There are some states that do require certification in order to practice as a phlebotomy tech, such as Nevada and California. California and a few additional states even require licensing. So it’s important that you select a phlebotomy training program that not only offers a quality education, but also prepares you for any licensing or certification examinations that you are required or elect to take.

Phlebotomy Online Classes

Gardendale AL student attending online phlebotomy classesTo start with, let’s resolve one likely mistaken belief. You can’t get all of your phlebotomy training online. A good portion of the course of study will be clinical training and it will be conducted either in an approved healthcare facility or an on-campus lab. A large number of courses also require completing an internship in order to graduate. But since the non-clinical part of the training can be attended online, it may be a more convenient alternative for many Gardendale AL students. As an added benefit, a number of online schools are less expensive than their on-campus competitors. And some expenditures, including those for textbooks or commuting, may be lessened also. Just verify that the online phlebotomist college you select is accredited by a regional or national accrediting organization (more on accreditation to follow). With both the extensive clinical and online training, you can receive a superior education with this means of learning. If you are dedicated enough to learn at home, then attaining your certificate or degree online might be the ideal choice for you.

Points to Ask Phlebotomy Colleges

What to ask Gardendale AL phlebotomy schoolsSince you now have a general understanding about what it takes to become a phlebotomy tech, it’s time to initiate your due diligence process. You might have already picked the type of program you wish to enroll in, whether it be for a certificate or a degree. As we previously mentioned, the location of the campus is relevant if you will be commuting from Gardendale AL in addition to the cost of tuition. Perhaps you have decided to enroll in an accredited online phlebotomy program. All of these decisions are an important component of the process for selecting a phlebotomy program or school. But they are not the only concerns when arriving at your decision. Following are some questions that you need to ask about each of the colleges you are reviewing prior to making your ultimate selection.

Is the Phlebotomist Program Specific to Your State? As mentioned previously, each state has its own requirements for practicing as a phlebotomy technician. Several states call for certification, while some others require licensing. Each has its own prerequisite regarding the minimum hours of clinical training completed before practicing as a phlebotomist. As a result, you might have to pass a State Board, licensing or certification examination. Therefore it’s extremely important to enroll in a phlebotomist program that fulfills the state specific requirements for Alabama or the state where you will be practicing and preps you for all examinations you may be required to take.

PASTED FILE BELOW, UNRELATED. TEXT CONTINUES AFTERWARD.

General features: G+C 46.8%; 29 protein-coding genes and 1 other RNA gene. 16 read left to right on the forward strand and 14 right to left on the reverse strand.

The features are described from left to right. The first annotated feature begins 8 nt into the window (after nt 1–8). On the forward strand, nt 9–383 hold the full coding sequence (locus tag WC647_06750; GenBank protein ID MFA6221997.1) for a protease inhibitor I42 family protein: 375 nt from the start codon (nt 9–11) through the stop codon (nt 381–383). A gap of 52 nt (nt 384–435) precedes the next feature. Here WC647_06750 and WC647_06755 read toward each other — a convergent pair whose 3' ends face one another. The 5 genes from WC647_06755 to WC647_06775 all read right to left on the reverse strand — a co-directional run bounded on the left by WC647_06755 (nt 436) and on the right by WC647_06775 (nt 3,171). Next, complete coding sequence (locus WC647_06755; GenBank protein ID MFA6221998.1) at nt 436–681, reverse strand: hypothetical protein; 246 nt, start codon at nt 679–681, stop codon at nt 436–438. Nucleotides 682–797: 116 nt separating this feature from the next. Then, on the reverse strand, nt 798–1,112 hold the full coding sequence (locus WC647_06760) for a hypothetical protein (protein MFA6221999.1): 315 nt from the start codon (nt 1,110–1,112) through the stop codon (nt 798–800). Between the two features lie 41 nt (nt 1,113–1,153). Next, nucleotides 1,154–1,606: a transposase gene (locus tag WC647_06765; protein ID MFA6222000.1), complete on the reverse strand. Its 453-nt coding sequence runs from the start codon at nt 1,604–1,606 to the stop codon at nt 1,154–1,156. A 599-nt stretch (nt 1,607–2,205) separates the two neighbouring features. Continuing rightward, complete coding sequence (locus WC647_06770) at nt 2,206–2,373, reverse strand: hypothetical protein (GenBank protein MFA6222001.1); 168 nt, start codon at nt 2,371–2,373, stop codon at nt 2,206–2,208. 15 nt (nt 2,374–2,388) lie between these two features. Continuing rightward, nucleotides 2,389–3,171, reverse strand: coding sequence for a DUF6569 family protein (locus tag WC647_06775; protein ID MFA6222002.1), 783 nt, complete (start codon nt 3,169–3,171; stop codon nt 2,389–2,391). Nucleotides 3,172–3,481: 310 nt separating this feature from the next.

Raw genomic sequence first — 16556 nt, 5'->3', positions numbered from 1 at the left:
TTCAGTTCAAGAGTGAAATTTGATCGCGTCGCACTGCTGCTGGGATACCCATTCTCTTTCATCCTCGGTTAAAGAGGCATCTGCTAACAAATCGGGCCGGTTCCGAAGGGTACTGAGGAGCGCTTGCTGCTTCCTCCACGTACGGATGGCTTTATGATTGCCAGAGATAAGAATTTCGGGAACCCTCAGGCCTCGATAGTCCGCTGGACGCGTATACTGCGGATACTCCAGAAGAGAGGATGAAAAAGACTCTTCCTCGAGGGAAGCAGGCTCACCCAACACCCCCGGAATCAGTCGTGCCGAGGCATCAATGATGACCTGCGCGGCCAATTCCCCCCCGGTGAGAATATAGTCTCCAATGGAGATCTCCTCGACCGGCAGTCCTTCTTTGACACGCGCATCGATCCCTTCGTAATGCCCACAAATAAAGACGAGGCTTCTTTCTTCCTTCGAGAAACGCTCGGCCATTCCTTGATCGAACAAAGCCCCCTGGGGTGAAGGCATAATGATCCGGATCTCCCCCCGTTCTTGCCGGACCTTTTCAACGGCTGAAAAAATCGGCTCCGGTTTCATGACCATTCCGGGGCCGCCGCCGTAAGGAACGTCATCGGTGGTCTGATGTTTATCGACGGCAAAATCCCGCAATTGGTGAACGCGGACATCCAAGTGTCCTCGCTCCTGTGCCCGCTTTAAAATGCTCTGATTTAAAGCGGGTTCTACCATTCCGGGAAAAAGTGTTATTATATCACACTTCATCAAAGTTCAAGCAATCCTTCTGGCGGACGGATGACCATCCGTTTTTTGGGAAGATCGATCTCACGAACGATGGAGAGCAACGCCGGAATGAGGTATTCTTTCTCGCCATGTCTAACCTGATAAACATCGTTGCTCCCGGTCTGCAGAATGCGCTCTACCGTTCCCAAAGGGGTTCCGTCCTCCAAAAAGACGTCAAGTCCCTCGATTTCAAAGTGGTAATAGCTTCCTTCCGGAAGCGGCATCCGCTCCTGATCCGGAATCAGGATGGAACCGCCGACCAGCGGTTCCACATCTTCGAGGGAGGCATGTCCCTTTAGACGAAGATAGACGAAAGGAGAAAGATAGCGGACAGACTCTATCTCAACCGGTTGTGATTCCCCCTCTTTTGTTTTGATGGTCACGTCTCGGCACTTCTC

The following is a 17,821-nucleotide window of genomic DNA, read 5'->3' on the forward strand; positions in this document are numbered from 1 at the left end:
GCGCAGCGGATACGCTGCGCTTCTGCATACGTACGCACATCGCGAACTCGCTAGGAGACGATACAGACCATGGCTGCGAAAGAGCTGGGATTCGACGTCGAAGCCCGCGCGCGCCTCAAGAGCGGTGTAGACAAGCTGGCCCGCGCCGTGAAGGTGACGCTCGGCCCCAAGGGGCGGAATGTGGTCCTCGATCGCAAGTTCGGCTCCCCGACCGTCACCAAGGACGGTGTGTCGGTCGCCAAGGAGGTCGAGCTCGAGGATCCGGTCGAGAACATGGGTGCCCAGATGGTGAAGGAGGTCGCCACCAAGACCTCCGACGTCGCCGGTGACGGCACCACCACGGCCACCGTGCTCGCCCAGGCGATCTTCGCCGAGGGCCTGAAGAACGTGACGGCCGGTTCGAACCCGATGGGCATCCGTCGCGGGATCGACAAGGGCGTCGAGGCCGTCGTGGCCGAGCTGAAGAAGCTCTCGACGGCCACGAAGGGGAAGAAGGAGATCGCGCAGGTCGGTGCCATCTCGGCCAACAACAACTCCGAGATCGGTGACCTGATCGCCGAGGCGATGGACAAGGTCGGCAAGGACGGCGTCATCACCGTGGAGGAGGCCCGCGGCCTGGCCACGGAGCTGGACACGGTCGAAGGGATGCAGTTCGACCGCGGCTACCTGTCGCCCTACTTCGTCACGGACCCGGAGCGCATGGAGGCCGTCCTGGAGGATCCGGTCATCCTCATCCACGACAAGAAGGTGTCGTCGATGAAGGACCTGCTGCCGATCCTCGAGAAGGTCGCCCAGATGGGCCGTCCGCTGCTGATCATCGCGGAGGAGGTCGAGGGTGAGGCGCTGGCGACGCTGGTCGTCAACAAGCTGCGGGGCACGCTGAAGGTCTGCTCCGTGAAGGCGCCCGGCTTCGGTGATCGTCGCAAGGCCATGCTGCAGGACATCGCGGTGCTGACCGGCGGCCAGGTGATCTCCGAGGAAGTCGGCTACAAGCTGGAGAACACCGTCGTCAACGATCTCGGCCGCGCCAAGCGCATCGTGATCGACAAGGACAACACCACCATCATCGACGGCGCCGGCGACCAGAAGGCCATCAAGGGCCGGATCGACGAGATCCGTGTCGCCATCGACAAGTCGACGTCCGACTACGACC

Is the Program Accredited? The phlebotomy program and school you select should be accredited by a reputable regional or national accrediting agency, such as the National Accrediting Agency for Clinical Laboratory Sciences (NAACLS). There are several advantages to graduating from an accredited school aside from an assurance of a premium education. First, if your program is not accredited, you will not be able to sit for a certification examination administered by any of the earlier listed certifying agencies. Next, accreditation will help in getting loans or financial assistance, which are often unavailable for non-accredited schools. Finally, graduating from an accredited college can make you more attractive to prospective employers in the Gardendale AL job market.

What is the Program’s Reputation? In many states there is little or no regulation of phlebotomy schools, so there are those that are not of the highest quality. So in addition to accreditation, it’s imperative to check the reputations of any schools you are reviewing. You can begin by asking the schools for references from employers where they place their students as part of their job placement program. You can research online school reviews and rating services and solicit the accrediting organizations for their reviews also. You can even contact a few Gardendale AL clinics or hospitals that you might have an interest in working for and ask if they can provide any insights. As a closing thought, you can contact the Alabama school licensing authority and find out if any complaints have been submitted or if the colleges are in total compliance.

Is Ample Training Provided? To begin with, contact the state regulator where you will be working to find out if there are any minimum requirements for the length of training, both classroom and practical. At a minimum, any phlebotomy program that you are looking at should furnish no less than 40 hours of classroom training (most require 120) and 120 hours of clinical training. Anything lower than these minimums may indicate that the program is not comprehensive enough to offer sufficient training.

Are Internship Programs Included? Ask the schools you are reviewing if they have an internship program in collaboration with regional health care facilities. They are the ideal way to receive hands-on clinical training frequently not provided on campus. As an added benefit, internships can assist students develop contacts within the local Gardendale AL medical community. And they are a plus on resumes also.

Is Job Placement Help Offered? Landing your first phlebotomist job will be much easier with the help of a job placement program. Inquire if the schools you are reviewing provide assistance and what their job placement rate is. If a college has a higher rate, meaning they place most of their students in jobs, it’s an indication that the college has both an excellent reputation along with a large network of professional contacts within the Gardendale AL health care community.